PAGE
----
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This article was written By Jon Jung on 08 Apr 2011, and is filed under Reviews.

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About Jon Jung

Jon Jung (aka “Coffin Jon”) is the producer and host of the VCinema podcast and editor-in-chief of the VCinema blog. He contributed several essays to World Film Locations: Tokyo (Intellect, 2011). Jon lives in San Francisco, but wishes he was back in Japan where he lived for seven years.

Yatterman (2009)

In the mid 2000s, with The Great Yokai War (2005) and Zebraman (2004), director Takashi Miike was able to prove that he could handle material quite different in tone from films in his past. Neither of these films was perfect, but they did show that Miike could be as adept (and sometimes inept) with all-ages fantasy settings as with pulpy yakuza tales and transgressive fare that he had become to be known for. However, much like many of Miike’s earlier movies, The Great Yokai War and Zebraman both suffered from less than ideal budgets which summarily dulled the visual spectacle of their respective fantasy worlds.

What a difference a yen makes.

Yatterman is Miike’s return to fantasy, this time with a two billion yen (approx. USD$20M) budget, the license of a popular ’70s Japanese TV anime, and a young “idol” cast including super talent Sho Sakurai in the lead role as Gan-chan. Together with his girlfriend, Ai-chan (Saki Fukuda), they comprise the titular Yatterman, a superhero duo who rescue Shoko (Anri Okamoto) in the opening scene of the film. It turns out that Shoko has one of the four pieces of the Skull Stone which, when all four pieces are rejoined, can cause miracles to happen. Also in search of the pieces are the Doronbo gang (Kyoko Fukada, Kendo Kobayashi, and Katsuhisa Namase), a trio of thieves commanded by the one and only God of Thieves, Dokurobei (voiced by Junpei Takiguchi).

Yatterman is a colorful, funny, and action packed film whose hyper-stylized look is right out of the anime. So many details are reproduced faithfully and in candy color for this live-action version: its irreverent meta-humor, its colorful and comedic characters, its costuming (down to Fukada’s incredibly sexy and no doubt S&M-influenced Doronjo get-up), its so-bad-they’re-bad puns, its racy “do Japanese parents actually let their kids watch this?” double entendres as well as in-your-face sexually-oriented humor. The film even manages its own meta moments with constant references to Yatterman’s production studio Tatsunoko’s other licenses and cameo performances by some of the original voice actors. The obviously great amount of work that was put into reconstructing the look and feel of the anime will be greatly appreciated by fans. But, this is something that is also a weakness of the film. A lot of Yatterman will simply fly over the heads of those who have neither seen or liked the original anime. What makes matters worse, in all likelihood, the Indiana Jones Lite adventure story will not be enough to maintain interest. Undoubtedly, most of the crazy goings-on, will probably be attributed to Miike who’s no stranger to an anarchic environment in his films.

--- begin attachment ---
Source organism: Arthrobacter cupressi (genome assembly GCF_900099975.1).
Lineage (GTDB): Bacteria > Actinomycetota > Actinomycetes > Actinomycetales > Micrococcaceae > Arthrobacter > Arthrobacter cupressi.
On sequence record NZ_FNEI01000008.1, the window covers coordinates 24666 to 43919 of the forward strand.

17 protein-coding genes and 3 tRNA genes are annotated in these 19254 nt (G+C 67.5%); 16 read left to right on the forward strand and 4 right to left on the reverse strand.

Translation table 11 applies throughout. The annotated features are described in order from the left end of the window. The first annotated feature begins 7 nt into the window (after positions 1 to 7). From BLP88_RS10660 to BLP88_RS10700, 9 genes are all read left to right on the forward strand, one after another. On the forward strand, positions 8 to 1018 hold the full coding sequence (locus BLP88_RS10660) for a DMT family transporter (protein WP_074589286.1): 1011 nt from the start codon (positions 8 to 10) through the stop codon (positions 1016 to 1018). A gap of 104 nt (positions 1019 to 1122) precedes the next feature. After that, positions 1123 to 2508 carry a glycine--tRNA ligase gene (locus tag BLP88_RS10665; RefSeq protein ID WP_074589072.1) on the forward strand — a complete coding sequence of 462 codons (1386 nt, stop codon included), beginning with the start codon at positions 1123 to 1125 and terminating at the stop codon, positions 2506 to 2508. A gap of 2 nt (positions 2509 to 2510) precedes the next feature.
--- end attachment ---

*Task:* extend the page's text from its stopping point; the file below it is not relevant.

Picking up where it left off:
Yatterman is a movie that does not necessarily need a mad scientist like Miike to create a story any more entertainingly crazy than the original, but thank God that the two are a match made in heaven.

Cross-posted on cineAWESOME!

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Shock Labyrinth 3D BD/DVD Out In May
Drug War (Hong Kong, 2013) [NYAFF FILM REVIEW]
X-Cross (Japan, 2007)

2 Comments

  1. spm
    12 April, 2011

    I really wanted to like this film. But I didn’t. I did get intoxicated in the theatre, so that made up for the pain i had while watching this.

    (yokai/zebraman – were both atrocious as well. Miike hit or miss IMO)

    • Coffin Jon
      13 April, 2011

      I’m normally not interested in comic book/super hero movies because I’ve never been interested in the source materials, so I can understand your (and probably many others’) reaction to Yatterman. For better or worse, I think you’d really have to know/enjoy the cartoon to enjoy the movie.

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